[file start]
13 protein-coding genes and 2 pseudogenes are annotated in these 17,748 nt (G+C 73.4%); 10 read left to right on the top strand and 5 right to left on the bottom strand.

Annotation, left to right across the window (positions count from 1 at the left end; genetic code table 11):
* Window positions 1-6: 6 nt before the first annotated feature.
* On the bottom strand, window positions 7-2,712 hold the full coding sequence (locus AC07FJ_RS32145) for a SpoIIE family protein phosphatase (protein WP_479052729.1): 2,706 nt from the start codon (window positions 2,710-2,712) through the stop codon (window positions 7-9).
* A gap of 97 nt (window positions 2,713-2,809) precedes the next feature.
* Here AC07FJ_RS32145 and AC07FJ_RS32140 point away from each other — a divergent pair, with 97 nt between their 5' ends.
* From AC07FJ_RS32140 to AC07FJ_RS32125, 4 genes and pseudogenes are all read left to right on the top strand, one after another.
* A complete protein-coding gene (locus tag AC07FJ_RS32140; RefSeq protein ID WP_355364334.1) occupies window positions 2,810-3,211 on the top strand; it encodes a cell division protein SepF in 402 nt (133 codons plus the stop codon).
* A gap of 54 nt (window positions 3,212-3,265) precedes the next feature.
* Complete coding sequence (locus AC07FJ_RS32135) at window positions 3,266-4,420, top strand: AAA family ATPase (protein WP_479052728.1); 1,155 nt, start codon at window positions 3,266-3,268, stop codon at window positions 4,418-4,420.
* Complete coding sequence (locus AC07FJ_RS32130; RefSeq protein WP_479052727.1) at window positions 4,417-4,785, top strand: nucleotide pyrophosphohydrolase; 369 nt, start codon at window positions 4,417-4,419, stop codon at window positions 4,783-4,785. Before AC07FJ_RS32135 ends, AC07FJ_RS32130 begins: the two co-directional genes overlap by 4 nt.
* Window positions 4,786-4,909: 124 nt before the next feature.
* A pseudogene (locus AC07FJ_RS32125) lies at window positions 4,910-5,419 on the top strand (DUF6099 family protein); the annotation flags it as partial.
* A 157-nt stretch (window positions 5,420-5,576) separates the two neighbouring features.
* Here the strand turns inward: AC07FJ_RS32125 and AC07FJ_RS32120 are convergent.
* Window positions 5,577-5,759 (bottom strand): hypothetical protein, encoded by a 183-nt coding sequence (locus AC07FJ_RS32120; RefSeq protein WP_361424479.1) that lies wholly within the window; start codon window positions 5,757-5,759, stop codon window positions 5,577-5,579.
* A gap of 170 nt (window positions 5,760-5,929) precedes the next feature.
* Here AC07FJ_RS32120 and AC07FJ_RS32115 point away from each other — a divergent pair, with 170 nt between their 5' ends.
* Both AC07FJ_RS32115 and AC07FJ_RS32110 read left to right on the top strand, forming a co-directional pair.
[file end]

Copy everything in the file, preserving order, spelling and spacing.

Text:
13 protein-coding genes and 2 pseudogenes are annotated in these 17,748 nt (G+C 73.4%); 10 read left to right on the top strand and 5 right to left on the bottom strand.

Annotation, left to right across the window (positions count from 1 at the left end; genetic code table 11):
* Window positions 1-6: 6 nt before the first annotated feature.
* On the bottom strand, window positions 7-2,712 hold the full coding sequence (locus AC07FJ_RS32145) for a SpoIIE family protein phosphatase (protein WP_479052729.1): 2,706 nt from the start codon (window positions 2,710-2,712) through the stop codon (window positions 7-9).
* A gap of 97 nt (window positions 2,713-2,809) precedes the next feature.
* Here AC07FJ_RS32145 and AC07FJ_RS32140 point away from each other — a divergent pair, with 97 nt between their 5' ends.
* From AC07FJ_RS32140 to AC07FJ_RS32125, 4 genes and pseudogenes are all read left to right on the top strand, one after another.
* A complete protein-coding gene (locus tag AC07FJ_RS32140; RefSeq protein ID WP_355364334.1) occupies window positions 2,810-3,211 on the top strand; it encodes a cell division protein SepF in 402 nt (133 codons plus the stop codon).
* A gap of 54 nt (window positions 3,212-3,265) precedes the next feature.
* Complete coding sequence (locus AC07FJ_RS32135) at window positions 3,266-4,420, top strand: AAA family ATPase (protein WP_479052728.1); 1,155 nt, start codon at window positions 3,266-3,268, stop codon at window positions 4,418-4,420.
* Complete coding sequence (locus AC07FJ_RS32130; RefSeq protein WP_479052727.1) at window positions 4,417-4,785, top strand: nucleotide pyrophosphohydrolase; 369 nt, start codon at window positions 4,417-4,419, stop codon at window positions 4,783-4,785. Before AC07FJ_RS32135 ends, AC07FJ_RS32130 begins: the two co-directional genes overlap by 4 nt.
* Window positions 4,786-4,909: 124 nt before the next feature.
* A pseudogene (locus AC07FJ_RS32125) lies at window positions 4,910-5,419 on the top strand (DUF6099 family protein); the annotation flags it as partial.
* A 157-nt stretch (window positions 5,420-5,576) separates the two neighbouring features.
* Here the strand turns inward: AC07FJ_RS32125 and AC07FJ_RS32120 are convergent.
* Window positions 5,577-5,759 (bottom strand): hypothetical protein, encoded by a 183-nt coding sequence (locus AC07FJ_RS32120; RefSeq protein WP_361424479.1) that lies wholly within the window; start codon window positions 5,757-5,759, stop codon window positions 5,577-5,579.
* A gap of 170 nt (window positions 5,760-5,929) precedes the next feature.
* Here AC07FJ_RS32120 and AC07FJ_RS32115 point away from each other — a divergent pair, with 170 nt between their 5' ends.
* Both AC07FJ_RS32115 and AC07FJ_RS32110 read left to right on the top strand, forming a co-directional pair.